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Seven Lakes in northern Turkey are the focal point of Yedigoller National Park. These small, beautiful lakes were formed from one small mountain stream when successive landslides dammed portions of the flow in years past. The Seven Lakes are named Buyukgol, Kucukgol, Deringol, Nazligol, Seringol, Sazligol and Incegol. Water tumbles down rocky hillsides and between boulders from one lake to the next in rushing cascades. Some of the lakes are also fed via underground springs.
The Turkish word, yedigoller, means 'seven lakes'. The entire 1,359-acre park, established in 1969, is heavily forested with oaks, beech trees, hornbeams, alders, spruce, black pines and firs producing a riot of color during September, October and November. A maze of forest trails meanders from view point to scenic overlook, drawing nature fans, photographers and wildlife watchers to this beautiful area.
Located a few miles south of the Black Sea, the Seven Lakes National Park is seldom crowded. Most locations within the park require some walking, and the only services provided are picnic tables and a few rental bungalows offered by the Forestry Ministry. Advance reservations are necessary for staying at the bungalows; all have fireplaces for chilly evenings. Campers are commonly seen setting up tents alongside one of the little lakes. Even those reserving a bungalow must carry everything in with them as no supplies are sold or provided other than water within the park.
Getting to the Seven Lakes area is a two-hour car journey from Bolu, the nearest city. The gravel road is rough and often closed in winter, making traveling to the Seven Lakes an adventure. A few commercial tours come here. One of the first stops in any Yedigoller itinerary is the observation tower atop Kapankaya peak. The sightseeing tower provides a tantalizing panorama of the Seven Lakes and their surrounding mountains. Not surprisingly, many visitors decide to explore further.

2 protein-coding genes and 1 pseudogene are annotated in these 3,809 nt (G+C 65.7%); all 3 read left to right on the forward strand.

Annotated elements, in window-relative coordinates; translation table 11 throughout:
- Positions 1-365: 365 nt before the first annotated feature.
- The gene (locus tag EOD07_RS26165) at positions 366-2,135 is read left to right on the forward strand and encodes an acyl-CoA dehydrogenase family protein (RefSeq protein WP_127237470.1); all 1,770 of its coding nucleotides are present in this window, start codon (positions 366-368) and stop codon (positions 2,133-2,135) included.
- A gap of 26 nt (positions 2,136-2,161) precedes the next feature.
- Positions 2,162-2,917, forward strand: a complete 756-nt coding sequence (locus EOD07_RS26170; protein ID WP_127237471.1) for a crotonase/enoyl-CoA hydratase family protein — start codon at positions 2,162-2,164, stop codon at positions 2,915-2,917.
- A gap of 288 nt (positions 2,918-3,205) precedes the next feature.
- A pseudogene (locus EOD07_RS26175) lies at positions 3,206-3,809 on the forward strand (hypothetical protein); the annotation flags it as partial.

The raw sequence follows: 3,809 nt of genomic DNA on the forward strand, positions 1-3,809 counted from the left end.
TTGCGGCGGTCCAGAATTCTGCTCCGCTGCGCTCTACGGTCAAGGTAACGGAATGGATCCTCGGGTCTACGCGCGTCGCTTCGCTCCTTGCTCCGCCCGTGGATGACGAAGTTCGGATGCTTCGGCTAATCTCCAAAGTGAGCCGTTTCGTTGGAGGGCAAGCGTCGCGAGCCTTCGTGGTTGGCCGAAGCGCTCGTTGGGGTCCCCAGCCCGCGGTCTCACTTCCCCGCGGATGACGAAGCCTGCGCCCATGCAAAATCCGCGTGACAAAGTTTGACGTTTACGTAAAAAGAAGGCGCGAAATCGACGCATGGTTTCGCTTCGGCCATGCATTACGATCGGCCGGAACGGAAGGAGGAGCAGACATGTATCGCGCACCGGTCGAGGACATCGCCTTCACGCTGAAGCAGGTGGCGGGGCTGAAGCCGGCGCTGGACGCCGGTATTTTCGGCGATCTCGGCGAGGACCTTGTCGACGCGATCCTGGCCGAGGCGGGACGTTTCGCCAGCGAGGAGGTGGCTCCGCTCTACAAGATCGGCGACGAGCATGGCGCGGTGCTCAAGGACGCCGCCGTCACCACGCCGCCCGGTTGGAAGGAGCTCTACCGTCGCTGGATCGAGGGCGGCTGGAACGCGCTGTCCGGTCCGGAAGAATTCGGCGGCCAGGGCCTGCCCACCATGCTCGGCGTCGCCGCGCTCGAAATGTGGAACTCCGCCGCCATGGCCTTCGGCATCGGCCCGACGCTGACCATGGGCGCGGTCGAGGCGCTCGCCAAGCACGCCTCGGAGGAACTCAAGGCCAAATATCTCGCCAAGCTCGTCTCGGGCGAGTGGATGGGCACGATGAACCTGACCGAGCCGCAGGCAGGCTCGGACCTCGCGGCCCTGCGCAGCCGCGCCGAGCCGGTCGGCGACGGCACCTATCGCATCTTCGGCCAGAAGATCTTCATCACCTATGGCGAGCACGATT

Park wildlife is protected, and numbers are increasing. Some of the wild denizens of the Seven Lakes National Park are roe deer, red deer, brown bear, wild boar, lynx, fox, jungle cat, wolf, otter and many small mammals such as rabbit and squirrel. At least 500 species of birds have been sighted here, some of which are seasonal as the Yedigoller is along the migration path. The park is open year round, although some access roads are closed in inclement weather. Although fall color visits are the most popular, trekkers arrive all during the warmer months to hike the paths and camp in the pristine wilderness.
Several of the tiny Seven Lakes teem with salmon and rainbow trout. Fishing is allowed from May to September with a permit from the Forest Ministry. Many campers purchase fish from the nearby trout hatchery at Deringol for cooking at their campsite. A couple of small cafes are located at the outskirts of the park but are mostly accessible from perimeter roads. Other than the Ministry bungalows, lodgings are found outside of the park, with the widest selection located near Bolu. Other small guest stays can be located along the Ankara-Istanbul highway and the road leading to Mengen. As Mengen is noted for producing some of Turkey's best chefs, many visitors to the Seven Lakes stop here for lunch. Even non-athletic types can enjoy some of the park scenery just by driving the forest-rimmed 26-mile Yedigoller road, a scenic day trip from Bolu.
Those staying in the area of Bolu and Seven Lakes National Park will find a number of other local destinations worthy of a visit. Abant Lake is 25 miles southwest of the City of Bolu and offers swimming beaches, a nature park and plenty of local food vendors. Small boats may be rented locally to fish for the endemic Abant trout. Carriage rides along the lakeshore are favorites, as are picnic lunches assembled from the offerings of the local vendors accompanied by locally-produced wines. Abant is one of the most scenic lakes in Turkey, with small local farms producing a variety of vegetables near the shoreline.
The City of Bolu has natural mineral bath spas, a 14th century mosque, and the Bolu Archeology and Ethnography Museum. The small Bolu Museum also provides an excellent selection of artifacts from Bithynion-Claudiopolis, ancient cities underneath present-day Bolu. The former population center flourished in 2 AD, and the opulent luxury of its decor is recalled in the collection of marble busts, the gravestones of gladiators, and fragments of architectural detail. The entire area around Bolu and the Seven Lakes National Park holds a wealth of ancient history and modern resorts, one of Turkey's best winter ski areas, excellent local cuisine, and getaway spas for relaxation and rejuvenation. There are plenty of local roads and pathways suitable for bicycling and horseback riding.
Going to Seven Lakes National Park takes some planning, and local tourism officials are glad to be of service. A car rental may be necessary as there is no public transportation into the park. The climate is temperate and may become quite cold in winter due to the elevation of the surrounding mountains. Much of the park is located at about 2800 feet, although there are higher areas. A light jacket is a good idea even in summer. So, while planning your northern Turkey vacation, put Seven Lakes National Park on your itinerary.
*There are few statistics available for the lakes. Those listed are for Buyukgol only.
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